How to Write a Wedding Speech

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Giving a wedding speech is one of the most high-pressure situations a person can face. After all, it's not every day that 250 people are smiling expectantly at you as the bride and groom wait to hear what wonderful things you have to say about them. Don't sweat it. You'll have those guests grabbing their gut in hilarity and wiping their tears away with that pricey linen napkin.

  • Tell everyone who you are. Start a wedding speech with a short tidbit that qualifies you and your role in the wedding party.

  • Outline your speech. Silly as it sounds, creating an informal skeleton will help you come up with the words. Like an essay, your speech should have a beginning, middle and end. The best wedding speeches start out calmly, rise in the middle with humor or action and end on a sentimental note.

  • Include humor. This is quite possibly the most important part of a wedding speech. The humor can be anecdotal, such as a funny story or memory, or the humor can be a joke about the couple. Test out the "laugh factor" on someone, but don't worry to much. People tend to laugh politely at weddings, no matter how bad the jokes are.

  • Curb writer's block by building the speech around one thing. Most people who are in charge of writing the wedding speech can't get that first sentence down on paper. Focus on an inspirational quote, a song or even a vivid memory of the couple in order to jump start the writing process.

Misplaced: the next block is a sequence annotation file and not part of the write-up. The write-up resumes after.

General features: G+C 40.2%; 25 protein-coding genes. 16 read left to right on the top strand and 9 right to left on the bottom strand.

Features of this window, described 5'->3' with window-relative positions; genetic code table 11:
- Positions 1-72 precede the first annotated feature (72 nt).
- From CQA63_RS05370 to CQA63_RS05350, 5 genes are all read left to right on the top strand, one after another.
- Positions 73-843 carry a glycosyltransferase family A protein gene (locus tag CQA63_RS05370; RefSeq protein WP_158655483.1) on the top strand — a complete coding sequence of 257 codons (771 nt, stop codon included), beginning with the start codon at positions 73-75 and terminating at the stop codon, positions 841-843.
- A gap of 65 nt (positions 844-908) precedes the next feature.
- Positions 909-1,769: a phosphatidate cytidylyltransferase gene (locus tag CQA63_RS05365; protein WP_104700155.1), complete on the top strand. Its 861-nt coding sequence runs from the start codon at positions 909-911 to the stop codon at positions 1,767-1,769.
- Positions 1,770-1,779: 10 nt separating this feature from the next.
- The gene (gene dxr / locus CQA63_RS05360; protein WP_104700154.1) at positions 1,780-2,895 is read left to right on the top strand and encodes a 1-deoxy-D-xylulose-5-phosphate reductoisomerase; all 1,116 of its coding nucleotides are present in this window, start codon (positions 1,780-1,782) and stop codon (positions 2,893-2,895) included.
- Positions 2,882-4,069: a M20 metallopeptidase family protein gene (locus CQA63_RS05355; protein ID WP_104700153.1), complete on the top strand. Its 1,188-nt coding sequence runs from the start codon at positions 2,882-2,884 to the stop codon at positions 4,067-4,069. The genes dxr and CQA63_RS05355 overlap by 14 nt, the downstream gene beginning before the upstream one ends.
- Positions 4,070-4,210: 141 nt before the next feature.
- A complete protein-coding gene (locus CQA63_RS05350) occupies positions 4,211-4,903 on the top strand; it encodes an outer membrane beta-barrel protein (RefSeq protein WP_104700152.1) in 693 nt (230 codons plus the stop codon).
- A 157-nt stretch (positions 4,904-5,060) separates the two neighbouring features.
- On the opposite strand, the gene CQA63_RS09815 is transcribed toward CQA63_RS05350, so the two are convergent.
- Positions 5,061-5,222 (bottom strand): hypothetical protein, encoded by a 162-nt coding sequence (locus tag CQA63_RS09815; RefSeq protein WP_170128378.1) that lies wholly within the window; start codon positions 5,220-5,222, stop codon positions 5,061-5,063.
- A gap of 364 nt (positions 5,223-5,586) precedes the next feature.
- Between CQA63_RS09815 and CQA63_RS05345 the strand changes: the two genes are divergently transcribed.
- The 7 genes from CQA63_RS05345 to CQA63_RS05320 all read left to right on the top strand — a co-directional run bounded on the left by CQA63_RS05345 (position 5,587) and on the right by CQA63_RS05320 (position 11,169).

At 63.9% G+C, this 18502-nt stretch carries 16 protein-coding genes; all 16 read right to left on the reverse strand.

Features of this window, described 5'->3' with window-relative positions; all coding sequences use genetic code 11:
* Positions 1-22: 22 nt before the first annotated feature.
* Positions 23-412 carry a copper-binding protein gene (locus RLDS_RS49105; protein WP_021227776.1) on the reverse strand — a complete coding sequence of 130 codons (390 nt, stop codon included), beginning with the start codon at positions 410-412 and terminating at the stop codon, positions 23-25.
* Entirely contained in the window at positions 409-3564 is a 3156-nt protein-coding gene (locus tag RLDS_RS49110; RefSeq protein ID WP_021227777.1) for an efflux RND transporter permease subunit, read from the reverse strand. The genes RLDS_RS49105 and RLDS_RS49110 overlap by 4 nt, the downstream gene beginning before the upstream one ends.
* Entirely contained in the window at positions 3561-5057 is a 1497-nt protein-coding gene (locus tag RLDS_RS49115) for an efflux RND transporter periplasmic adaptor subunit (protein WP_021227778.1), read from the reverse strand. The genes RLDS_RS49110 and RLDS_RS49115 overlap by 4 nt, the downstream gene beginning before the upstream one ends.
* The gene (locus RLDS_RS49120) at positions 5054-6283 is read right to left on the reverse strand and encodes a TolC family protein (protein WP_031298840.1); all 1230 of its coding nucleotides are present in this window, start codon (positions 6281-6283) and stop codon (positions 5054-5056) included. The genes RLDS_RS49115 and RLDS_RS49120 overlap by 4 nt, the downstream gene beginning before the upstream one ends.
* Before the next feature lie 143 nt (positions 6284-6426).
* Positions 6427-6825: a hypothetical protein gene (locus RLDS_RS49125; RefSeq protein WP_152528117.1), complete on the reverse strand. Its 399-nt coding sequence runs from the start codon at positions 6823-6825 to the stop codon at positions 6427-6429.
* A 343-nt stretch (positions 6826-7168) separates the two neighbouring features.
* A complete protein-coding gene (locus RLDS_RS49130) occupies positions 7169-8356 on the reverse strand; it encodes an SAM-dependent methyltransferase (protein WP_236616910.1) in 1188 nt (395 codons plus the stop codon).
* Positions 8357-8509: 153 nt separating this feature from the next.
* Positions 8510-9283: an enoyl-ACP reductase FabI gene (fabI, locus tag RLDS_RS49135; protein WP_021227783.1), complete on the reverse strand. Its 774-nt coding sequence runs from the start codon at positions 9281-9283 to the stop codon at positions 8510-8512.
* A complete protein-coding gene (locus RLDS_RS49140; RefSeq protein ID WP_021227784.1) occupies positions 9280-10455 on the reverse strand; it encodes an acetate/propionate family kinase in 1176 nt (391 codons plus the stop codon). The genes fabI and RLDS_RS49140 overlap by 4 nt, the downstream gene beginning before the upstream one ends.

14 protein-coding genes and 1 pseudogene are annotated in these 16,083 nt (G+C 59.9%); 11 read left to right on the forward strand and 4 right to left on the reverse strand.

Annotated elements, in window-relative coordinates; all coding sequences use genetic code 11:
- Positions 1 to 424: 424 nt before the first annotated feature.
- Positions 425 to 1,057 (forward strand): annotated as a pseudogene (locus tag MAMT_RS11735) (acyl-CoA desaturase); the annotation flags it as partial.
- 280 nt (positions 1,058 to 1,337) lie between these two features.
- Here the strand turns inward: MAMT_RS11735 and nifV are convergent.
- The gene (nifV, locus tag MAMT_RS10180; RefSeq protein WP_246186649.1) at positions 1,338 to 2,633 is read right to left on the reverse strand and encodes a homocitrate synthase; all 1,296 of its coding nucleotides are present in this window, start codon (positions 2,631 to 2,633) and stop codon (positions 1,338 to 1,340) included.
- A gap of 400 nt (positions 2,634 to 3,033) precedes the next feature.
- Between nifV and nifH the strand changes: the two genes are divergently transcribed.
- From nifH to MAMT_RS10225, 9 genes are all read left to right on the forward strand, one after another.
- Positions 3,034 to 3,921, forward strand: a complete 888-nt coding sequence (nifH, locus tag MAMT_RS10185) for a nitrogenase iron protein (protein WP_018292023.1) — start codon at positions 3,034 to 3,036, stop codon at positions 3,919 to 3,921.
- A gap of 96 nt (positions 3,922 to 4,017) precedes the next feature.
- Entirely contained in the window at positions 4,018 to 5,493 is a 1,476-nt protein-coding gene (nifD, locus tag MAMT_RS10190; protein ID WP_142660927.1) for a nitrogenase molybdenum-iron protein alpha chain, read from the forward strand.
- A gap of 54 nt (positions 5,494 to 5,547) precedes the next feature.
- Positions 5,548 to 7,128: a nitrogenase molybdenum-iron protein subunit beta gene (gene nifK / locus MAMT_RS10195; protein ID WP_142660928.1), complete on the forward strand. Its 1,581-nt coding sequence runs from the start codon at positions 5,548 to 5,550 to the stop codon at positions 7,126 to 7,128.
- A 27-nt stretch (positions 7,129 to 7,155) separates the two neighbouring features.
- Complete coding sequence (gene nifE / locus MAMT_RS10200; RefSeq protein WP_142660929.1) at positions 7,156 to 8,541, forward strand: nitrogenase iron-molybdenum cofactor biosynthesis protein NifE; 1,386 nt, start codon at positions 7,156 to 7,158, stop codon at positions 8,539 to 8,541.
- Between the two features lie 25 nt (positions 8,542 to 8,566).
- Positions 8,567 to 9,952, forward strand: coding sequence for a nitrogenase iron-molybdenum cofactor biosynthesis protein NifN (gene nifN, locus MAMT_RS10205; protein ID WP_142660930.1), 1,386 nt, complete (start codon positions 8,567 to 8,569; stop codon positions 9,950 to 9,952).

• Put the bride and groom in the limelight, not yourself. Wedding speeches that talk more about the speaker than about the happy couple are common. Don't fall into this trap. Since everyone can't stand up and say something, you are the chosen representative. People will resent a speech that is more about you than it is about the couple of honor.

  • End with a sentence that reintroduces or reminds everyone to toast the couple. For example, you might finish with, "I give you Tom and Susan." Or, "Here's to Tom's and Susan's happiness." Or, "It gives me great pleasure to lead everyone in a toast honoring Tom and Susan."

Tips & Warnings

  • Keep your own emotions in check. Write a stirring, humorous speech, but don't write words that you feel uncomfortable relaying to a room full of people.
  • If you are writing a best man or maid of honor speech, don't forget to include both the bride and groom. Chances are, you know one partner a lot better than the other. Make a point to find out something special about the lesser-known partner, and include it in your speech.
  • Always keep your speech appropriate for all ages. Your audience will range in age from 9 to 90. If you feel the urge to say something risque, cover it with different language.

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